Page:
THEY SAY THE GEL CAN PROPAGATE NEURAL SIGNALS WHERE NERVES ARE INJURED.
A team of doctors and engineers have developed a new hydrogel that they say might be able to repair nerve damage more quickly and reliably than any other methods.
The hydrogel is essentially a porous and water-saturated material that can stretch, bend, and — most importantly — propagate neural signals. In animal trials, the team of Nanjing University researchers found that the hydrogel restored lost bodily function and helped the animals heal faster, according to research published Wednesday in the journal ACS NANO. Now, they’re hoping the gel will work in human medicine as well.
Today in weird news we didn’t expect to read: Researchers in Colorado have produced Franken-concrete. It’s alive, and it may be the future of green buildings.
Concrete is, quite literally, all around us. It, or versions of it, has been used since 1300 B.C., meaning even a trip to Roman ruins is surrounded by concrete. In the last century, the technology of concrete hasn’t changed, but this new breakthrough has changed that.
The second most consumed material on earth, the production and use of concrete is responsible for 6% of global CO2 emissions—no small thing. Using bacteria, sand, and a hydrogel, the researchers found a way to produce a material that mimics the strength of concrete-based mortar.
How does it work? The power of the bacteria helps to “biomineralize the scaffold, so it actually is really green. It looks like a Frankenstein-type material,” said study senior author Wil Srubar, Ph.D. “That’s exactly what we’re trying to create–something that stays alive.”
And if you thought the idea of living concrete was weird enough, hold on tight: It’s about to get weirder. The material can reproduce, with a little help. If researchers split a brick of the material in half, the bacteria grows the pieces into two complete bricks. They found that this works to end up with eight bricks from the original one in three “generations.”
The research team (led by Tan Swee Ching, at right) with samples of the hydrogel
In many arid coastal regions, a great quantity of valuable fresh water is lost into the atmosphere every day, as it evaporates from the surface of the ocean. This situation prompted scientists to create a new hydrogel that’s highly effective at capturing moisture from the sea air, and then releasing it as fresh water.
Developed by a team at the National University of Singapore, the zinc-based material is claimed to be over eight times more absorbent than existing drying agents such as silica gel and calcium chloride – it can absorb more than four times its dry weight in water. Additionally, unlike the case with traditional drying agents, no electricity is required to get that water back out of it, plus the gel can be reused over 1,000 times.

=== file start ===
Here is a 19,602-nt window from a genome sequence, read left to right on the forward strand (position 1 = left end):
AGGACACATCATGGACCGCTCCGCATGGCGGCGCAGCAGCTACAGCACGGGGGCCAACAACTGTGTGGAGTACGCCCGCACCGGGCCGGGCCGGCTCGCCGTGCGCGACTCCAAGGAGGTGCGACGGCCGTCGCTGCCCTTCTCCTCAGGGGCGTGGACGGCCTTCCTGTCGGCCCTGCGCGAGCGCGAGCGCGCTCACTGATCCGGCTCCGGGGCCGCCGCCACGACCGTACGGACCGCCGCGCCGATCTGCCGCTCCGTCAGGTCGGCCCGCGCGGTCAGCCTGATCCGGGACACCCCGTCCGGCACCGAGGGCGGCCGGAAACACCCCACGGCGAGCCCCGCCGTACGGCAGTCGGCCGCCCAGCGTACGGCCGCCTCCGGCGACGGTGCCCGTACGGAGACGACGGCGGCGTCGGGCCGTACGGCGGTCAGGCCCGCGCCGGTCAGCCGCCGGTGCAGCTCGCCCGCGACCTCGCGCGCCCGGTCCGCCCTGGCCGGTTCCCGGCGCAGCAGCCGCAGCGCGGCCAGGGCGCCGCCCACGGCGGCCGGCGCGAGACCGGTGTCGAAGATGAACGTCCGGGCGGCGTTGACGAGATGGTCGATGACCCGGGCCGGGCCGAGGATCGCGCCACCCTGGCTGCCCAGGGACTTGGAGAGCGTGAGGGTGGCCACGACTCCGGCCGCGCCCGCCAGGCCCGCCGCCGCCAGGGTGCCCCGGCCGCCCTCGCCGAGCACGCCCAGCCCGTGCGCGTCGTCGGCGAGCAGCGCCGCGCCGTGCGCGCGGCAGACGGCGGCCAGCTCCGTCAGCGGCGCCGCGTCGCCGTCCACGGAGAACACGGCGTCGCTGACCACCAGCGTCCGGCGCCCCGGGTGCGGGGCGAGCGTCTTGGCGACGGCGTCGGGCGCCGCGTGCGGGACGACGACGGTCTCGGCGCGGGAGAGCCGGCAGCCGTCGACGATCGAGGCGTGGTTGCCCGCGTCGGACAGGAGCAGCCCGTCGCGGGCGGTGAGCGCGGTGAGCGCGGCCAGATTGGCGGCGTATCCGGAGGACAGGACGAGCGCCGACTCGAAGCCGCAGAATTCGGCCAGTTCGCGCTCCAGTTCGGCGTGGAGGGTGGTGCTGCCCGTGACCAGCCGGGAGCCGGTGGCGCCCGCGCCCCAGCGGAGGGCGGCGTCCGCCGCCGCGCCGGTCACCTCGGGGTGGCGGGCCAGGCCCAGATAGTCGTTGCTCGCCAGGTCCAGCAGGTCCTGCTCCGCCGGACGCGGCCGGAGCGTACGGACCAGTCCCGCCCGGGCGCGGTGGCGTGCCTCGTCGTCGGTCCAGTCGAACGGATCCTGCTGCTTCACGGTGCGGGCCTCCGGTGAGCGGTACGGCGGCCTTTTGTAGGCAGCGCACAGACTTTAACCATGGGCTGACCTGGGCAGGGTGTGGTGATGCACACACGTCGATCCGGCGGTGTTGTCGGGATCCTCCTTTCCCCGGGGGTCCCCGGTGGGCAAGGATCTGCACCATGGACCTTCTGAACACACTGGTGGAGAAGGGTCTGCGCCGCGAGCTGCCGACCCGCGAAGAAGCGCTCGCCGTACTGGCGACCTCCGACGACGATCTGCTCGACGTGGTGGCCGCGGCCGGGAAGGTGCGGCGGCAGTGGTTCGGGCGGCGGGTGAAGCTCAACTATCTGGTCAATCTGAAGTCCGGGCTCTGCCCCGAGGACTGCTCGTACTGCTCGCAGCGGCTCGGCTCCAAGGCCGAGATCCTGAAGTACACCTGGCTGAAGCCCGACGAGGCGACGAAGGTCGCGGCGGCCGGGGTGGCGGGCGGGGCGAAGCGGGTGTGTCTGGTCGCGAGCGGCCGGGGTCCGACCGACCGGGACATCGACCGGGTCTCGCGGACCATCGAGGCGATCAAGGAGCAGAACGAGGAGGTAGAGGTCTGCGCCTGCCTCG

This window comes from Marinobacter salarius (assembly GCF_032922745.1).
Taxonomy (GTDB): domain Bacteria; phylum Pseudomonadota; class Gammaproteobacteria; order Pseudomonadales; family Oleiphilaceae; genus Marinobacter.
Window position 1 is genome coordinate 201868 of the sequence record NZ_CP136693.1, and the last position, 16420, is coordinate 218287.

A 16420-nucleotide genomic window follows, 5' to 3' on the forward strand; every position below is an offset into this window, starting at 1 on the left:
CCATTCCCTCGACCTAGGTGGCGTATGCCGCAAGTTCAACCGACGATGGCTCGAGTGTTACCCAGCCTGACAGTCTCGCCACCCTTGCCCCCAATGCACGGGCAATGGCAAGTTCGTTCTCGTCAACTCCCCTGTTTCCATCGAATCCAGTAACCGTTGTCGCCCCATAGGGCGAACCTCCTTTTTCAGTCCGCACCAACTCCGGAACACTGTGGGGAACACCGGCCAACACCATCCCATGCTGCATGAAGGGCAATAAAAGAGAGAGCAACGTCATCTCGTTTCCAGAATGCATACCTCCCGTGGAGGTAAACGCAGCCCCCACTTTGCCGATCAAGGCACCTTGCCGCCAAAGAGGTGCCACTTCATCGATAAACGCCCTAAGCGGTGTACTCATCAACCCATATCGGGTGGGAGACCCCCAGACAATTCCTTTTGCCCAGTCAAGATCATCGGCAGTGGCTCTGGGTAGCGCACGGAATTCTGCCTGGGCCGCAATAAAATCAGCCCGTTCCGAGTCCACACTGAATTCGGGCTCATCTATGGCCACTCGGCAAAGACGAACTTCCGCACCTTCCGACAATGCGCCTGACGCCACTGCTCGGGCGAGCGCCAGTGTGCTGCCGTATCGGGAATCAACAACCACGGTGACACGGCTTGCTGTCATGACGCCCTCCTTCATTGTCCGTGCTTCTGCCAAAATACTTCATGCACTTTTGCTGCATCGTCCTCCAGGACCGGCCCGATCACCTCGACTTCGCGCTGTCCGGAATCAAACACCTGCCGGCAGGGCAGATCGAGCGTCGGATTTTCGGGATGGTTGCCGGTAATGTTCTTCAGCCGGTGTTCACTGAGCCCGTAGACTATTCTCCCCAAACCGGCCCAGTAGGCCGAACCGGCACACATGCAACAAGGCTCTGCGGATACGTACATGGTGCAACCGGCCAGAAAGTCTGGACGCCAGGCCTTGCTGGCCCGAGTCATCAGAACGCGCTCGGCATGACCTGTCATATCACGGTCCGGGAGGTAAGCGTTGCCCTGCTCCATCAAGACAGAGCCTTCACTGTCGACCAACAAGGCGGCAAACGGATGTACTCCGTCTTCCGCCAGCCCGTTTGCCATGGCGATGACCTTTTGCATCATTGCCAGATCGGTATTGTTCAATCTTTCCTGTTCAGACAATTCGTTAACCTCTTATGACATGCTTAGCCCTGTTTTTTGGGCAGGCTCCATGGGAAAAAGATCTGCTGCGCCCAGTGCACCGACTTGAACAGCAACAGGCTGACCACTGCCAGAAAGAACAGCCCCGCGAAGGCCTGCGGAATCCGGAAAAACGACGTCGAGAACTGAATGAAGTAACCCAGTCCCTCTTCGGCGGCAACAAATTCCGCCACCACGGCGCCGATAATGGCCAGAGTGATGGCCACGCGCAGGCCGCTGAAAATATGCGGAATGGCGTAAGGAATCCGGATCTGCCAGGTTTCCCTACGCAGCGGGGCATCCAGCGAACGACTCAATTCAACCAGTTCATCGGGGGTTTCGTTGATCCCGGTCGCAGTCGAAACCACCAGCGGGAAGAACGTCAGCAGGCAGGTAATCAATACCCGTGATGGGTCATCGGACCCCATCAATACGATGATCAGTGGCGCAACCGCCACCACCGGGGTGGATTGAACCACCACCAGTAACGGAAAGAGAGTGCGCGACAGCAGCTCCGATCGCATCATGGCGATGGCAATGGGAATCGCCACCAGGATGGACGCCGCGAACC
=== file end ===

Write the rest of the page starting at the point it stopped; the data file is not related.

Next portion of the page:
They’ll be essential to 3D-printed organs and replacement tissues.
Bioengineers are one step closer to 3D printing organs and tissues. A team led by Rice University and the University of Washington have developed a tool to 3D print complex and “exquisitely entangled” vascular networks. These mimic the body’s natural passageways for blood, air, lymph and other fluids, and they will be essential for artificial organs.
For decades, one of the challenges in replicating human tissues has been figuring out a way to get nutrients and oxygen into the tissue and how to remove waste. Our bodies use vascular networks to do this, but it’s been hard to recreate those in soft, artificial materials.
Hydrogels have shown significant potential in everything from wound dressings to soft robots, but their applications have been limited from their lack of toughness – until now. A team of scientists at Hokkaido University have developed a new set of hydrogel composites or “fiber-reinforced soft composites” that combine hydrogels with woven fiber fabric to create a material that is five times stronger than carbon steel.
When you have seriously damaged bones you want to regrow them quickly, but you also have to carefully manage that growth to produce the right shape. A gel has been created by Rice University researchers that makes it easier to produce only the bone tissue a patient needs. (Video)
This video provides more insight (on both the advantages and the disadvantages of Imec)
Tokyo-based Mebiol is working on an membrane–based plant cultivation technology called Imec that makes it possible to let plants grow on thin film instead of soil. The film is made of a water-absorbent material called hydrogel and is just “tens of microns” thick.